Looking back the turning point was my family care placement. Not because of the family care itself, I believe. It was a pilot study, and two others girls who I saw in group for a year hated their experience in the whole thing, one even dropped out. I believe the study has since been discontinued altogether. It doesn’t matter. It was not the thing itself that helped me.

So what was it that helped me? That I went off meds? That I went through a several-months-long benzo withdrawal and eventually came out okay at the other side? That I received therapy? Individual therapy? Group therapy? That my mom is a shrink who knows her stuff?

I suppose all those things contributed. Some more, like being clean now, that mom knows her stuff and that I finally found a good therapist. Some less, like group therapy or the previous therapists. But in themselves, I don’t think they are what made the crucial difference.

I believe that what made that difference for me was that my family committed to me. I don’t know what drove them to commit to a crazy person, but they are a good kind of crazy themselves, so maybe that’s why they did it. And what a difference it made.

What IS commitment, you might ask. It’s actually quite simple. It just means being dedicated to something (or someone). Like, truly dedicated.

I was not used to anyone ever committing to me. In the world as I knew it, bad people abused me or played games with me, good people tried to help me, but in the end good and bad people alike would move on. I provoked it, too. Abandonment issues and all that. I behaved in ways that were sure to annoy or hurt or alienate others. I played games with them when I could, played people off against one another when I could, or was just plain nasty. Anything that forced them to show their “true colors”, that they were going to abandon me, just like everyone had done before.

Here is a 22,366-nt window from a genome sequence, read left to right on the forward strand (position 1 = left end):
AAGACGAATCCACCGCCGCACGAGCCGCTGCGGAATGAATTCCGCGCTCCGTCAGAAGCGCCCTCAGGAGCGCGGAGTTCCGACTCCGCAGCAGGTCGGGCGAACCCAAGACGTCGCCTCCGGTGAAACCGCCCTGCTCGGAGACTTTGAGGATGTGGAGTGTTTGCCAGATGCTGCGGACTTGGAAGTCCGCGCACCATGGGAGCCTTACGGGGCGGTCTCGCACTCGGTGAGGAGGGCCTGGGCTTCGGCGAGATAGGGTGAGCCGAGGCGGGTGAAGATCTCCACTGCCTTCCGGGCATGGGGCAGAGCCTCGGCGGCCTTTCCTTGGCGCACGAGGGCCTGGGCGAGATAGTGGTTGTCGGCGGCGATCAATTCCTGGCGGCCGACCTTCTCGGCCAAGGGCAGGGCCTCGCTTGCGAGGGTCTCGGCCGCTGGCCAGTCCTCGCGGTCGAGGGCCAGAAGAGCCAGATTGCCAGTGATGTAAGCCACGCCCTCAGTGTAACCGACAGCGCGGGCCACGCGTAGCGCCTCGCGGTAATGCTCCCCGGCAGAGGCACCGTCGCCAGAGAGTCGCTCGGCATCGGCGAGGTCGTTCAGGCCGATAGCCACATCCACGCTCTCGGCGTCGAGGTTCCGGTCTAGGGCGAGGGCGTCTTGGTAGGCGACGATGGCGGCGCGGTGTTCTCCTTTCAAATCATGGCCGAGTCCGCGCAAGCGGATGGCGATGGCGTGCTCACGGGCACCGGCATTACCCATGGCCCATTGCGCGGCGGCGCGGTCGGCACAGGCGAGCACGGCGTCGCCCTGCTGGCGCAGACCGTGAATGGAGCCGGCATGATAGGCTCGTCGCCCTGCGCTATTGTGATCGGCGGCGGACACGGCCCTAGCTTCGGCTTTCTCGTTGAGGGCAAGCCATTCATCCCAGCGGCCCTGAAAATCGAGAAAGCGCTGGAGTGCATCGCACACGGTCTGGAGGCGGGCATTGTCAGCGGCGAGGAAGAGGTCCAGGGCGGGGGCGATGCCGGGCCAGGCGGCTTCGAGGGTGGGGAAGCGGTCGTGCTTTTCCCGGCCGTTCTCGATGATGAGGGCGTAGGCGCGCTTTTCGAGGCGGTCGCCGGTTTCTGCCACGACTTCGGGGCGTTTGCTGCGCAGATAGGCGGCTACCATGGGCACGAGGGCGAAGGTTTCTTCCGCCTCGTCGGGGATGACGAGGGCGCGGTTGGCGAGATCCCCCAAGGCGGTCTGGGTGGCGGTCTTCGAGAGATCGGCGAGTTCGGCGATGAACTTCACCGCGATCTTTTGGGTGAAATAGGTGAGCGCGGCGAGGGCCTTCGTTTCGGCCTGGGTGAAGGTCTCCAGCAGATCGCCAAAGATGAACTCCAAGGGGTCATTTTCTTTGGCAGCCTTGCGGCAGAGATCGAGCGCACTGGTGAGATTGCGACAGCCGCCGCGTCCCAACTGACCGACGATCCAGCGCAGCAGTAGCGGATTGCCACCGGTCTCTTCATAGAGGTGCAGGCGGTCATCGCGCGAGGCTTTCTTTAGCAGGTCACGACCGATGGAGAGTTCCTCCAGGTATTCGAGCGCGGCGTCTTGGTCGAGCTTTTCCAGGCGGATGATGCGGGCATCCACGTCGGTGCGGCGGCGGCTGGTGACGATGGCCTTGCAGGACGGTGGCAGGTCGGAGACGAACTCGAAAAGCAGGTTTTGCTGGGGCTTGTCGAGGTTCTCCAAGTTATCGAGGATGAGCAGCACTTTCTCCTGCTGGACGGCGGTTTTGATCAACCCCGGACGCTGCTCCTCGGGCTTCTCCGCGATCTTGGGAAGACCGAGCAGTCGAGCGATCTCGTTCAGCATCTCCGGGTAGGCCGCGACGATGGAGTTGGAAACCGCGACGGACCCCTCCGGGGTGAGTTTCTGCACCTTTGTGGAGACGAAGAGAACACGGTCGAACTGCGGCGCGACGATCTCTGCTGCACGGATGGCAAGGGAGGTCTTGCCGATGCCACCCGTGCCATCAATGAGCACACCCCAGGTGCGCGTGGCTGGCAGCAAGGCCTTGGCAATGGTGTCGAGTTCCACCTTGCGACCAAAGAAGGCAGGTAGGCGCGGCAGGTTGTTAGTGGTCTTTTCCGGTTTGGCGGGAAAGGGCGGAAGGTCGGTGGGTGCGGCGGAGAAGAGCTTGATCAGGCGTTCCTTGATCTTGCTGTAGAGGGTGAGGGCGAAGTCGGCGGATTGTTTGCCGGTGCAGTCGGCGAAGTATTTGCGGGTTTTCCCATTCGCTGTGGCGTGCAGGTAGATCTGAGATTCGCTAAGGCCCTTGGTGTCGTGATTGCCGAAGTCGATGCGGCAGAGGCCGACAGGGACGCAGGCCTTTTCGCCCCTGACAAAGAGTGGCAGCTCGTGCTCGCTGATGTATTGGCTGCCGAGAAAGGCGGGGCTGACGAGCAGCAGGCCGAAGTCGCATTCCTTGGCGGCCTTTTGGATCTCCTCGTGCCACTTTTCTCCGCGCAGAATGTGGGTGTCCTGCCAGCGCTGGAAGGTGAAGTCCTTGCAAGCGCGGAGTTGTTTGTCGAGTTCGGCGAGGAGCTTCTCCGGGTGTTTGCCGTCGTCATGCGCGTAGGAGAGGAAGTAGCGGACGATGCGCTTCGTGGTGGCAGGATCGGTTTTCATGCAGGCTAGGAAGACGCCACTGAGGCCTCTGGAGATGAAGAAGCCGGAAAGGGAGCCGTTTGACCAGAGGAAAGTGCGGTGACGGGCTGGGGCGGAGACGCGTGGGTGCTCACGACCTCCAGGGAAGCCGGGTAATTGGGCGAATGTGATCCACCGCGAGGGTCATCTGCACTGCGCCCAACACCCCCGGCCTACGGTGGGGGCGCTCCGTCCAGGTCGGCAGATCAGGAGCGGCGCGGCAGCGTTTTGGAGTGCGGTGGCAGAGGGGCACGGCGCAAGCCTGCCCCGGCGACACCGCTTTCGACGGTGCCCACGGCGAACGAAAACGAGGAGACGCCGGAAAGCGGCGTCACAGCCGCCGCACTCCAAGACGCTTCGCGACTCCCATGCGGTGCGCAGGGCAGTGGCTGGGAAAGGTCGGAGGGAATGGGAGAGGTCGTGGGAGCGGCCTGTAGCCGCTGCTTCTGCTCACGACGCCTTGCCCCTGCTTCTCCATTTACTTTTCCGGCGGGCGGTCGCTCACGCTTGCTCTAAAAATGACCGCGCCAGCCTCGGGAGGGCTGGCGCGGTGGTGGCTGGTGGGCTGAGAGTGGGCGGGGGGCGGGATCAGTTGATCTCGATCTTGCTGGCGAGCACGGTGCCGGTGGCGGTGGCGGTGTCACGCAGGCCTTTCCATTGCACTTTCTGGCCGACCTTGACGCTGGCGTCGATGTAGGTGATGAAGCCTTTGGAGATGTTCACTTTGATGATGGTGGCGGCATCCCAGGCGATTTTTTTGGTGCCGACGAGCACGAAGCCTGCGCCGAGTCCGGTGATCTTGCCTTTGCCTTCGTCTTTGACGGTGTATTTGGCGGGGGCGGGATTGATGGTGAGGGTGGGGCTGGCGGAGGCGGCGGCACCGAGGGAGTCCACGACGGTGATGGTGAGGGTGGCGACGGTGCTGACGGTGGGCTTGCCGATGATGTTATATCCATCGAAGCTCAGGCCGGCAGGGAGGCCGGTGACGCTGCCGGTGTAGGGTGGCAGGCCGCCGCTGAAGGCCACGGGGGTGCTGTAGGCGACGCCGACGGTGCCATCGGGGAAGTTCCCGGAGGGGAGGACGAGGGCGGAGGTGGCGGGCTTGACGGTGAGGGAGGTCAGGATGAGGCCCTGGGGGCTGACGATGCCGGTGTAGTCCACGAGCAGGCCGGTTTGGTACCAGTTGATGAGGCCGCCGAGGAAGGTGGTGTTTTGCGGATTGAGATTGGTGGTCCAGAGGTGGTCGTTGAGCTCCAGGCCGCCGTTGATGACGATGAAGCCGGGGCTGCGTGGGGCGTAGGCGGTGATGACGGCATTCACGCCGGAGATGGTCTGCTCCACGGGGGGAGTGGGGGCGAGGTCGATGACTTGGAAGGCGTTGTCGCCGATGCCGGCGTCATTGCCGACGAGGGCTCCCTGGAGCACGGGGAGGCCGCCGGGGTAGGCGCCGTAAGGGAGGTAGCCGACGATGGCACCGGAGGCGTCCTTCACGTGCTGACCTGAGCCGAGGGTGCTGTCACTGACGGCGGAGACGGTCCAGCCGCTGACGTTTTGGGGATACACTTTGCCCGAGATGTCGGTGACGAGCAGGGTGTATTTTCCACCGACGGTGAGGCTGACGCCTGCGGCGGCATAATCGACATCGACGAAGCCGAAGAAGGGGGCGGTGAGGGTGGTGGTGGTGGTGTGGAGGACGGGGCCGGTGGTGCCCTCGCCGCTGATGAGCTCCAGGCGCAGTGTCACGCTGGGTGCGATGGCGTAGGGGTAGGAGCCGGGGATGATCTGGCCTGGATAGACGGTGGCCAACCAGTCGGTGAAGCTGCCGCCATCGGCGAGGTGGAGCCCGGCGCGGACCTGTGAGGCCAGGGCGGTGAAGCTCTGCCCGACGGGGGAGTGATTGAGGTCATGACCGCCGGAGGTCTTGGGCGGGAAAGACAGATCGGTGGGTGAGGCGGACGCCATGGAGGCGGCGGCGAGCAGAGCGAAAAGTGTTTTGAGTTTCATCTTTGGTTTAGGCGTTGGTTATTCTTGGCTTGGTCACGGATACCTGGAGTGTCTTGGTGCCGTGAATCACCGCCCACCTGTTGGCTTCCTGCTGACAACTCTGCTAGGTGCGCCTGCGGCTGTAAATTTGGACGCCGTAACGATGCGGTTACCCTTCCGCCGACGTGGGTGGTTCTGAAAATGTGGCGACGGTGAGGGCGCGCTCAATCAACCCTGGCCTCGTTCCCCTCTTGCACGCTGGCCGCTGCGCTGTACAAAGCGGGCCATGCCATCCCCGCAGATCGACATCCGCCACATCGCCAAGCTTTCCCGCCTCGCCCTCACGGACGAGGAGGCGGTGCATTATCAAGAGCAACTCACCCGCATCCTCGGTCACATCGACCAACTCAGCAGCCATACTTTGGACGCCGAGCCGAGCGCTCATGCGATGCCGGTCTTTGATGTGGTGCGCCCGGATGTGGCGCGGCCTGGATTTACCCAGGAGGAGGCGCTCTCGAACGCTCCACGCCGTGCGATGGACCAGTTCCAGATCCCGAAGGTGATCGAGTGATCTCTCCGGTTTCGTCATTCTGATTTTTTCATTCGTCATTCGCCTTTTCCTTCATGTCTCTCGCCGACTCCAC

Contrary to everyone else before, the family that I got matched with was different. I behaved like I always did. I tried to push them away, tried to alienate them. I hated them and tried to force them into hating me. Into abandoning me. But all that I met was them sticking to me. Like super-glue. With sticky tendrils. The more I kicked, the more they stuck to me.

I hated it.

And at the same time I loved it.

I can still hear my mom’s voice in my head like it was yesterday, forever saying: “I can see it’s hard. I can tell you are not fond of me at the moment. I’m not fond of your behavior either. We are having a bad time. But we’re in it together and we’re going through it together.”

And they didn’t just say it. They meant it. I acted up so much they had to hospitalize me. But they stuck with me. I turned into 60 inches of unpleasantness. But they stuck with me. I ran away from them. But they claimed me back. And stuck with me.

Not in a self-sacrificing, guilt-inducing martyr way, but just in the hands-on ‘we-chose-this, and we’re sticking with through the hard parts, too’ way. And as time went by, I stopped testing their commitment so much and started to have some trust in our relationship. Me, who never trusted anyone.

That was the turning point for me. I started to feel like how I did actually mattered to someone. That they truly cared about having me in their life. That they are not giving up on me. That they put their faith in me and refuse to accept that I can’t do better. And that they care enough to patiently show me how to really DO better.

Mind you, I still have lots of moments where I hate them and doubt them and hate myself and doubt me and feel like they are going to want to get rid of me for sure. But so far each and every one of those moments has been one that eventually only reinforced that they will stick to me, for better or worse.

  • They place my emotional needs over their convenience.
  • They spend time with me when they could spend it on other things as well.
  • They listen to me.
  • They take me seriously.
  • They include me.
  • They don’t shove the responsibility for my behavior away from themselves, but teach me how to improve.
  • They are patient and catch me when I slip.
  • The stuff that I can’t yet do alone, they do for me.
  • They draw closer when the going gets rough.

That’s what commitment is. That’s what made all the difference. I started to commit to them to. And to myself. And my recovery.

On Comfort Food, an Eating Disorder and Exercising Moderation when using Symbols

Comfort food

As I am writing this, my mom is getting ready to make me a bowl of Cream of Wheat. All day long the stupid Cream of Wheat has been on my mind and the longer the day went on the more I craved it. So much that I eventually started to cry because we didn’t have any at home, like the world was going to end because of that.